February and March are for lovers. The endorphins rush through our system, sending the body and mind into a euphoric dervish that screams for the possibilities of the future. Lovers care little for the past; they barely stay seated in the present moment. Desire speaks only to what lies ahead, because it remains untainted, ripe and limitless. Anything can happen. Lover and beloved believe it will.
Spring training is nothing but New Relationship Energy. Every player is in The Best Shape of His Life™. Teams and fans damn the projections. This will be their year, no matter what the numbers say. Pitchers find new pitches. Hitters find new swing planes. That guy who was never very good might suddenly become good! The future is unwritten, and everyone has a pen and paper.
So many players could be poised for a comeback when one views the game of baseball through this lens. Yet today, I wish to argue for a player who didn’t throw a single major league pitch last year. His name is Alex Reyes, and it is on his shoulders where much of the St. Louis Cardinals’ success will sit.
Baseball Prospectus declared Reyes the best prospect in baseball just one year ago. In the most savage bit of cruelty in the baseball prospect universe, Reyes popped his UCL the very next day. He likely won’t return to the Cardinals’ rotation until May at the earliest, with some potential relief appearances in the back end of April.
There’s nothing to make us believe that Reyes can’t be what everyone thought he could be–except for that reconstructed elbow. Be that as it may, Reyes will still be only 23 when he returns to the big leagues. He’ll still throw insane gas. He’ll still have that delicious curveball. He’ll still have the changeup that was making great progress the last time he was a Redbird.
He will still the the guy who has “ace” scribbled across his ceiling. Reyes struck out nearly 28 percent of the hitters he faced in 2016 while allowing a measly .242 xwOBA on contact against a .362 league average. Guys couldn’t square him up, and usually couldn’t make contact at all. The 12.5 percent walk rate suggested an effectively wild profile, but his control got better across his 46 innings. That garish walk rate didn’t stop him from earning a 3.07 Deserved Run Average. Reyes was fantastic in that first cup of coffee.
He stands to be better again. Projection systems price in the injury history along with age and past performance, and PECOTA still thinks Reyes will be good for a 3.26 DRA this year. The question remains: How much of a chance will he have to pitch?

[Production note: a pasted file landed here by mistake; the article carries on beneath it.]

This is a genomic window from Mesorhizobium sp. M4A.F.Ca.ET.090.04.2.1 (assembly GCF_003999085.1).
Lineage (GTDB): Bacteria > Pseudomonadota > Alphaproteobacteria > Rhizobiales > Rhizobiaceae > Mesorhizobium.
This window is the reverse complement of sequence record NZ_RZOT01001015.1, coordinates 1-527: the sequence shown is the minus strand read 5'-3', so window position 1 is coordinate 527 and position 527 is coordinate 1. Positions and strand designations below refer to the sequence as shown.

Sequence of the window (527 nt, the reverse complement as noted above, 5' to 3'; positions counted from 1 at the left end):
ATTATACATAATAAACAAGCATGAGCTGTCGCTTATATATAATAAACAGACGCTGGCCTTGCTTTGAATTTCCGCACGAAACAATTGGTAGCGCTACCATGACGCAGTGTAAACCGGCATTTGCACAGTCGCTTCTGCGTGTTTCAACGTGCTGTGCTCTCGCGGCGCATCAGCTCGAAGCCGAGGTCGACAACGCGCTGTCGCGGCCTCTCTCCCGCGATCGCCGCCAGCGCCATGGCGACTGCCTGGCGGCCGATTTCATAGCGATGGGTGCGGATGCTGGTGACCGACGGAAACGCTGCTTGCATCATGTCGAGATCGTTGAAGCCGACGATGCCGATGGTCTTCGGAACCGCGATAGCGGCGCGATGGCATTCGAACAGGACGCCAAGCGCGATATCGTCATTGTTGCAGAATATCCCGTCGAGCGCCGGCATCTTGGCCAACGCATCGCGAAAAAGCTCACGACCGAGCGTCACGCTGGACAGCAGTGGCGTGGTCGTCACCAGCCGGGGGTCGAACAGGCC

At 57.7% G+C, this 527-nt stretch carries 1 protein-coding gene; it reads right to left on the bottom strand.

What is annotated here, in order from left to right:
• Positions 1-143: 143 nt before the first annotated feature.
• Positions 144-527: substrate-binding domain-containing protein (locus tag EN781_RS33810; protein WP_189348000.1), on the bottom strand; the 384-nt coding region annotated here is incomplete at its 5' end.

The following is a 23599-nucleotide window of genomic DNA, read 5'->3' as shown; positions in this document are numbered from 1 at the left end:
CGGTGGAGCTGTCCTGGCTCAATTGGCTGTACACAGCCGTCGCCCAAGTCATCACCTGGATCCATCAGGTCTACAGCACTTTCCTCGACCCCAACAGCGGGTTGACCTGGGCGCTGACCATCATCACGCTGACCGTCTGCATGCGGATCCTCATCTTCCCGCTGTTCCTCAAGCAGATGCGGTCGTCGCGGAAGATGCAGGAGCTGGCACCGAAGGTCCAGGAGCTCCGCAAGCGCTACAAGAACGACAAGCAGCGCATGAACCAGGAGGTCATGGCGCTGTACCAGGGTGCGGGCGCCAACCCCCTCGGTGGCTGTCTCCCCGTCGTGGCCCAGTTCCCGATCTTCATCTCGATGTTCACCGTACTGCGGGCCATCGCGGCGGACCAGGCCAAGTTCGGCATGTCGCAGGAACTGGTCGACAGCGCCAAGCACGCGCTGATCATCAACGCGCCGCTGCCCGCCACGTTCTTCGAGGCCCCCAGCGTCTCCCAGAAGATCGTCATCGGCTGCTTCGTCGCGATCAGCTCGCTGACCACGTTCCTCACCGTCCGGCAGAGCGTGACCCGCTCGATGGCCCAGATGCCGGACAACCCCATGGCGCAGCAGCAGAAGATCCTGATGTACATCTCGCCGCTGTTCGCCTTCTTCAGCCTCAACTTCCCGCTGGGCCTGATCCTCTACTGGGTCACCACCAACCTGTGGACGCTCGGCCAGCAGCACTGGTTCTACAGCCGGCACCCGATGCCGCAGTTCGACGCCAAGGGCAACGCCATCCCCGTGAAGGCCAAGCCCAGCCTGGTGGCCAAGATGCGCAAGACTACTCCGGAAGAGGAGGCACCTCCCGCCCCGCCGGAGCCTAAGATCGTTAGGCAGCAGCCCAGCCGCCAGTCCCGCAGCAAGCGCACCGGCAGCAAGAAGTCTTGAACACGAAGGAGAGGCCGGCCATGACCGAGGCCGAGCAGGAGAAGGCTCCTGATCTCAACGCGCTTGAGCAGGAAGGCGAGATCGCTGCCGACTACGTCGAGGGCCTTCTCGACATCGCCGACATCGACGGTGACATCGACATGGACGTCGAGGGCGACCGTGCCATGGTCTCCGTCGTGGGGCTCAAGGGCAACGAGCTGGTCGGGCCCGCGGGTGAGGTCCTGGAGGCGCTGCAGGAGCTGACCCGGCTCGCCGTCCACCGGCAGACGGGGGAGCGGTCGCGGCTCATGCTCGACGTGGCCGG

It’s odd to say, but Reyes couldn’t have gotten Tommy John surgery at a better time. He didn’t have to worry about a midseason return, with the extra pressure that brings. He is already back in spring training, getting his reps just like everyone else on the Cardinal staff. At a slower pace, he is seamlessly integrating into the structure of a major league team.
With that said, most depth chart projections don’t think the Cardinals will risk pushing him too hard. Baseball Prospectus thinks Reyes will toss only 50 innings. Fangraphs is more optimistic, pegging him for 104 frames. Both agree that Miles Mikolas will fill out the rotation, at least initially.
But let’s be adventurous. If Reyes joins the rotation in mid-May, he still has the potential to start as many as 25 games. Conservatively, he could log anywhere from 120-150 innings. Is that reaching a little high? Possibly. It’s just as possible that Reyes could fulfill those goals.
If he does, Reyes could be a two-to-three-win pitcher this year. He suddenly wouldn’t be the wild Tommy John survivor the coaching staff must handle with kid gloves; he would instead make the Cardinals a wild card certainty and a legitimate playoff threat.
We’re dreaming big here. The fortunate thing for the Cardinals is that they’re already wild card favorites without a big contribution from Reyes. They don’t have to rush him along if they think he needs to slow down and space his return out. If he is a horse, though, he and Carlos Martinez can suddenly stand up to Yu Darvish and Jon Lester as the best one-two punch in the NL Central.
Tommy John surgery isn’t the death knell we once thought it was. Pitchers will certainly take it over most serious shoulder injuries, given what can happen after pitchers try to extend careers. Alex Reyes was at one time the most exciting pitching prospect in baseball. If he can stay strong throughout the season, his comeback would be complete, and his road to acedom will continue apace.
Springtime is for lovers. Desire consumes as the world opens up in every direction before us. Alex Reyes lives in that liminal world; now, we wait to see if he decides to pick up the pen and fill out the next pages of this story.